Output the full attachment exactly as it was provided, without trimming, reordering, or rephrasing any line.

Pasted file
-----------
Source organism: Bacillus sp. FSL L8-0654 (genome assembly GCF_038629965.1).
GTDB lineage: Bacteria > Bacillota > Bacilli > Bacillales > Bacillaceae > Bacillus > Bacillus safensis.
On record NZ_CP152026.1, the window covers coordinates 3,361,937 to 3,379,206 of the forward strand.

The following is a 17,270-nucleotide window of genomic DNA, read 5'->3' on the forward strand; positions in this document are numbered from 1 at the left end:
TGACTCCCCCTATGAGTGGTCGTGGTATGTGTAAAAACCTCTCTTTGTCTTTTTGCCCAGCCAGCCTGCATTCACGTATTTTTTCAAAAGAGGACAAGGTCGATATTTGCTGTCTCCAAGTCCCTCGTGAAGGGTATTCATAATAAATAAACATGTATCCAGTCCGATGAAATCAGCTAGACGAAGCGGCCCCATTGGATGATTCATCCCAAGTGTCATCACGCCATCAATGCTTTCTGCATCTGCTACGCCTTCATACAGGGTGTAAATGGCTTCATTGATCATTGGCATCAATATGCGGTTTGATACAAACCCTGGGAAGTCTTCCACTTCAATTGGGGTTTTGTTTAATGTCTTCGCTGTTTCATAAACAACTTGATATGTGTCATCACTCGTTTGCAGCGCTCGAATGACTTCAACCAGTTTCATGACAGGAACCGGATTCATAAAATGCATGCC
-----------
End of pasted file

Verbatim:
Source organism: Bacillus sp. FSL L8-0654 (genome assembly GCF_038629965.1).
GTDB lineage: Bacteria > Bacillota > Bacilli > Bacillales > Bacillaceae > Bacillus > Bacillus safensis.
On record NZ_CP152026.1, the window covers coordinates 3,361,937 to 3,379,206 of the forward strand.

The following is a 17,270-nucleotide window of genomic DNA, read 5'->3' on the forward strand; positions in this document are numbered from 1 at the left end:
TGACTCCCCCTATGAGTGGTCGTGGTATGTGTAAAAACCTCTCTTTGTCTTTTTGCCCAGCCAGCCTGCATTCACGTATTTTTTCAAAAGAGGACAAGGTCGATATTTGCTGTCTCCAAGTCCCTCGTGAAGGGTATTCATAATAAATAAACATGTATCCAGTCCGATGAAATCAGCTAGACGAAGCGGCCCCATTGGATGATTCATCCCAAGTGTCATCACGCCATCAATGCTTTCTGCATCTGCTACGCCTTCATACAGGGTGTAAATGGCTTCATTGATCATTGGCATCAATATGCGGTTTGATACAAACCCTGGGAAGTCTTCCACTTCAATTGGGGTTTTGTTTAATGTCTTCGCTGTTTCATAAACAACTTGATATGTGTCATCACTCGTTTGCAGCGCTCGAATGACTTCAACCAGTTTCATGACAGGAACCGGATTCATAAAATGCATGCC